This article has Open Peer Review reports available.
Bloodstream and endovascular infections due to Abiotrophia defectiva and Granulicatellaspecies
© Senn et al; licensee BioMed Central Ltd. 2006
Received: 06 September 2005
Accepted: 20 January 2006
Published: 20 January 2006
Abiotrophia and Granulicatella species, previously referred to as nutritionally variant streptococci (NVS), are significant causative agents of endocarditis and bacteraemia. In this study, we reviewed the clinical manifestations of infections due to A. defectiva and Granulicatella species that occurred at our institution between 1998 and 2004.
The analysis included all strains of NVS that were isolated from blood cultures or vascular graft specimens. All strains were identified by 16S rRNA sequence analysis. Patients' medical charts were reviewed for each case of infection.
Eleven strains of NVS were isolated during the 6-year period. Identification of the strains by 16S rRNA showed 2 genogroups: Abiotrophia defectiva (3) and Granulicatella adiacens (6) or "para-adiacens" (2). The three A. defectiva strains were isolated from immunocompetent patients with endovascular infections, whereas 7 of 8 Granulicatella spp. strains were isolated from immunosuppressed patients, mainly febrile neutropenic patients. We report the first case of "G. para-adiacens" bacteraemia in the setting of febrile neutropenia.
We propose that Granulicatella spp. be considered as a possible agent of bacteraemia in neutropenic patients.
Nutritionally variant streptococci (NVS), first described in 1961 by Frenkel and Hirsch , were classified on the basis of growth characteristics such as nutrient requirements (pyridoxal) and presence of satellitism. In 1989, based on DNA-DNA hybridisation, Bouvet et al. showed that NVS could be divided in two groups, Streptococcus defectivus and Streptococcus adiacens . In 1995, based on the genetic and phylogenetic analysis of the 16S rRNA sequences, the genus Abiotrophia and the two species A. defectiva and A. adiacens were proposed by Kawamura . In 1998, Roggenkamp et al. proposed the new species A. elegans , and in 1999, Lawson et al. proposed the species A. balaenopterae . Based on 16S rRNA heterogeneity and phenotypic differences, Kanamoto et al. proposed an additional species "Abiotrophia para-adiacens" . In 2000, A. adiacens, A. balaenopterae and A. elegans were reclassified in the new genus Granulicatella by Collins and Lawson .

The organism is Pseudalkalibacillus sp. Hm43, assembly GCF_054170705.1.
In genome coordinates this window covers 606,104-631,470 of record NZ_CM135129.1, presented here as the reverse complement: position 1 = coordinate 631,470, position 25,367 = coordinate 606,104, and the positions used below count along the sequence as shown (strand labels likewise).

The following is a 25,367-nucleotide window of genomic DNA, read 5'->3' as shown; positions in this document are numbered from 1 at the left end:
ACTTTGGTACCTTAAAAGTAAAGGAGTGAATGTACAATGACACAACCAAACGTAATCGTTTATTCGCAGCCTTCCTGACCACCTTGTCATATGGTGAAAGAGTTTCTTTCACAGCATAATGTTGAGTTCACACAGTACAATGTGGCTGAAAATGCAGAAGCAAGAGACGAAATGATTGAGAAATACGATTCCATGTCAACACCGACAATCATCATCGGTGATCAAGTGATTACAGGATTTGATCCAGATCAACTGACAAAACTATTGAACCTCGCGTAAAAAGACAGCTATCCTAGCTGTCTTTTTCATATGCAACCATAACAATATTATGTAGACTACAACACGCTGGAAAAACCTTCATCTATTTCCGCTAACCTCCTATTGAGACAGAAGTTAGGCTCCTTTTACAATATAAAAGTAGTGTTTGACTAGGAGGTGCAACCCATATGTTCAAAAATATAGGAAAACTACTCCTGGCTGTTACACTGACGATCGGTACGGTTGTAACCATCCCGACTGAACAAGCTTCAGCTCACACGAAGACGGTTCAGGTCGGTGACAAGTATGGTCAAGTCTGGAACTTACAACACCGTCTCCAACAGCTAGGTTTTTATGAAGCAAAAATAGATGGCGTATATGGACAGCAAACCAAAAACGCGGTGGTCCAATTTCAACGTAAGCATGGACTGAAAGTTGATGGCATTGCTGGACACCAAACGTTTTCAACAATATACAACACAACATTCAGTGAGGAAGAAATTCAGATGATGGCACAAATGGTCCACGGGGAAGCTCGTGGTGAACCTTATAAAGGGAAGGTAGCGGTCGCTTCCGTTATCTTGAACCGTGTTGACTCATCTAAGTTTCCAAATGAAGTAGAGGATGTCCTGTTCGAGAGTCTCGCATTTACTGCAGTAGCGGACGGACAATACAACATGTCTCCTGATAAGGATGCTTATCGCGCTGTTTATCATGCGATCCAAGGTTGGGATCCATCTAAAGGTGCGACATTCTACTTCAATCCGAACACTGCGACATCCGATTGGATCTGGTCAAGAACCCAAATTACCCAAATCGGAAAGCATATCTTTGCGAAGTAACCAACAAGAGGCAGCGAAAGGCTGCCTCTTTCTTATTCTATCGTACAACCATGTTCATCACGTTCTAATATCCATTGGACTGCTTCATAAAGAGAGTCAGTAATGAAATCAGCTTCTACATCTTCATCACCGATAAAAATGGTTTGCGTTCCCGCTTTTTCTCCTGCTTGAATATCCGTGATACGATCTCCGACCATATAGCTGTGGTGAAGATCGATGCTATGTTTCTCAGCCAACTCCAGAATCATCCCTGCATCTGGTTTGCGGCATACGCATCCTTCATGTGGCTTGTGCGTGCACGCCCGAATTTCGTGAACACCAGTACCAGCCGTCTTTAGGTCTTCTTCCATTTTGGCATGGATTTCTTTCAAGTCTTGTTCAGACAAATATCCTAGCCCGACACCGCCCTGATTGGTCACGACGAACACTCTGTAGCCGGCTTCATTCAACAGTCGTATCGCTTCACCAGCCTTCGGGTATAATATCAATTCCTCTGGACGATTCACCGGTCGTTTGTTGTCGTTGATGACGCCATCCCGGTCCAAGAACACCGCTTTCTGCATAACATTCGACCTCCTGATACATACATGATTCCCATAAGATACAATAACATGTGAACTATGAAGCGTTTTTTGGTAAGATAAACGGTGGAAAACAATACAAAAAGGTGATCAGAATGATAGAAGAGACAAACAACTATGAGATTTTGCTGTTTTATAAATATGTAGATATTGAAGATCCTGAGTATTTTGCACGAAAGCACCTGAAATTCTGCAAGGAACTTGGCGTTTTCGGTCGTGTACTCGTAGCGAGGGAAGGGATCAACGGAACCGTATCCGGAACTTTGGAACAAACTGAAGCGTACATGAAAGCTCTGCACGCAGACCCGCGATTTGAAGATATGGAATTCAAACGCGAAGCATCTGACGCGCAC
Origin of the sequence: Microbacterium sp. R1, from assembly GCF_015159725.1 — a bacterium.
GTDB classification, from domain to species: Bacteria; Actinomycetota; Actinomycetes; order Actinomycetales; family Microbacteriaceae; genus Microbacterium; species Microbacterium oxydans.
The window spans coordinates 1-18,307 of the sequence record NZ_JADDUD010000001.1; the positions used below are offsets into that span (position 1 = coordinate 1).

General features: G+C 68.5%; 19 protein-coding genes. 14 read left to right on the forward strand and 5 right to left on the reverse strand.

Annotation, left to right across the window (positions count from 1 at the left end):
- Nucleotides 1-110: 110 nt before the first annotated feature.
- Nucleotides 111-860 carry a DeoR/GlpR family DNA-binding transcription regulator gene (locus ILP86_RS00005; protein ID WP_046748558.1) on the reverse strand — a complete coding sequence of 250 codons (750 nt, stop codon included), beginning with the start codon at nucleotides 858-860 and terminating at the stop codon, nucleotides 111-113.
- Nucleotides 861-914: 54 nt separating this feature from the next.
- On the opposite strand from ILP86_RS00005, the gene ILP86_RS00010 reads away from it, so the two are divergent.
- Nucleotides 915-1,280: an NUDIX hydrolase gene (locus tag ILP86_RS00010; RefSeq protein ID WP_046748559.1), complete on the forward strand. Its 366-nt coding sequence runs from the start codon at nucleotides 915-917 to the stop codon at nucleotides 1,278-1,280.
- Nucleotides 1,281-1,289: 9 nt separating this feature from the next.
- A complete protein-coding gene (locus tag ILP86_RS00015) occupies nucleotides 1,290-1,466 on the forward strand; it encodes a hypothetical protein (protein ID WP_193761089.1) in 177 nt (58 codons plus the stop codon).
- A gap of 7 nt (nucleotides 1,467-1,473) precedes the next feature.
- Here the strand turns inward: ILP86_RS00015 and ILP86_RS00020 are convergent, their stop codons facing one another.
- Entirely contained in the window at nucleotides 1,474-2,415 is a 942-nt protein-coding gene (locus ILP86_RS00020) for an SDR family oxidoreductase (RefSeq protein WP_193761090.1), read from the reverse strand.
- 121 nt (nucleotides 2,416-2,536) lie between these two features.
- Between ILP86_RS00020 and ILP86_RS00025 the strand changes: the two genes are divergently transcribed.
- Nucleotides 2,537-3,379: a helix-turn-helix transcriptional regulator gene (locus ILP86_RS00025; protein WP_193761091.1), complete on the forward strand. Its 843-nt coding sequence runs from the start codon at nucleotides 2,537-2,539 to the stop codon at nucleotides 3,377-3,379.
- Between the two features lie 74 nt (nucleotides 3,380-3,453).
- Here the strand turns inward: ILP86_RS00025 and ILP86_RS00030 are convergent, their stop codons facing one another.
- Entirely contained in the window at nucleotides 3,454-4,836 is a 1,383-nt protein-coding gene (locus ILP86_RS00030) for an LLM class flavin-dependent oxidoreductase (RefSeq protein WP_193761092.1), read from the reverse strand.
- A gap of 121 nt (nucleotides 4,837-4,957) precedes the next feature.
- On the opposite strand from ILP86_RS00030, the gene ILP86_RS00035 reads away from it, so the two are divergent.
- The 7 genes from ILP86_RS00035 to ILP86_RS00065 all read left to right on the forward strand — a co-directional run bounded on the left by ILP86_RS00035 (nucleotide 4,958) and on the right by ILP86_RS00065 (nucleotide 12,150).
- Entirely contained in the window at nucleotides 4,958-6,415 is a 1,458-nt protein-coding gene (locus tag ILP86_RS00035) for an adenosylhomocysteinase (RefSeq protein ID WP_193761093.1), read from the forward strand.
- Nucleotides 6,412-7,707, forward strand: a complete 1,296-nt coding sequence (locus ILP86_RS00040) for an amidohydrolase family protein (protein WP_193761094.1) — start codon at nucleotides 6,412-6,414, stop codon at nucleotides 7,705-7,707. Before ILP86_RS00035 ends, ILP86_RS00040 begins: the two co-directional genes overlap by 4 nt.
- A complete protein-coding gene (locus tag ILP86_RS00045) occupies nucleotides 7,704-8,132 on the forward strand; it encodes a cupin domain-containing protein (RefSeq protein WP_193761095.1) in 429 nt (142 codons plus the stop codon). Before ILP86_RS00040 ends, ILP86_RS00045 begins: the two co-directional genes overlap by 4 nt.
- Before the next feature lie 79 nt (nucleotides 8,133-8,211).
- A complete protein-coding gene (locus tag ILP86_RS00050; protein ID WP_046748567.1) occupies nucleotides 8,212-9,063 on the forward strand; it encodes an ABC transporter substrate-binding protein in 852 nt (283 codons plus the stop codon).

Abiotrophia and Granulicatella species form part of the normal flora of the oral cavity [8–10], the genitourinary tract, and the intestinal tract . G. adiacens is isolated more frequently from oral specimens than other NVS [4, 9, 10]. Bacteraemia and endocarditis are the more frequently reported clinical infections due to Abiotrophia and Granulicatella species  and account for 4.3 to 6% of all "streptococcal" endocarditis . Isolated cases of keratitis , endophthalmitis , central nervous system infections [16–20], sinusitis, otitis media, prostatitis, cholangitis, arthritis [21–23] and osteomyelitis [24, 25] have also been reported. The high prevalence of beta-lactam and macrolide resistance among isolates of Abiotrophia and Granulicatella may pose a challenge to treat invasive infections [26–28].
In this study, we reviewed the clinical manifestations of infections due to A. defectiva and Granulicatella species that occurred at our institution over a 6-year period.
The analysis included all strains of NVS that were isolated from blood cultures or vascular graft specimens from patients admitted to our 800-bed University Hospital from January 1998 to December 2004. The automated blood culture system used in the microbiology laboratory during the study period was the Bactec 9240 (Becton Dickinson, Sparks, Md.) with the Plus aerobic/F and Lytic anaerobic/F vials (Becton Dickinson). The strains were identified to the species level using the Rapid ID32 STREPT system (Bio Mérieux SA, Marcy-l'Etoile, France).
16S rRNA gene sequencing
Antimicrobial susceptibility testing
The minimal inhibitory concentrations (MIC) of penicillin, ceftriaxone, meropenem, clarithromycin, erythromycin, quinupristin/dalfopristin, levofloxacin, vancomycin and teicoplanin were determined for each isolate by the E-test method (AB Biodisk, Solna, Sweden), using Brucella agar supplemented with haemin, vitamin K1, cystein and 5% sheep blood as test medium (BA). For vancomycin, an E-test was also performed on Mueller-Hinton agar with 5% sheep blood (BMH) and 1% vitox defined supplement (Oxoid, Basel, Switzerland). Antimicrobial susceptibilities were interpreted according to the guidelines established by the CLSI for Streptococcus spp. other than Streptococcus pneumoniae .
The patients' medical charts were reviewed and clinical characteristics (age, sex, clinical diagnosis, underlying conditions, predisposing factors, antibiotic treatment and outcome) were recorded for each case of infection due to NVS. Neutropenia was defined as a neutrophil count of <500 cells/mm3.
The design of this study was in accordance with the ethical standards of our hospital ethics committee. Because the study was retrospective, informed consent was not required.
During the six-year study period, ten patients had positive blood cultures for NVS and one had a positive culture of a vascular graft fragment. All but one positive blood culture were detected within the first twenty-four hours of incubation. The strains grew equally from both vials. All strains showed satellitism around streaks of Staphylococcus aureus. Seven of 11 strains were identified successfully to the species level using the Rapid ID32 STREPT system.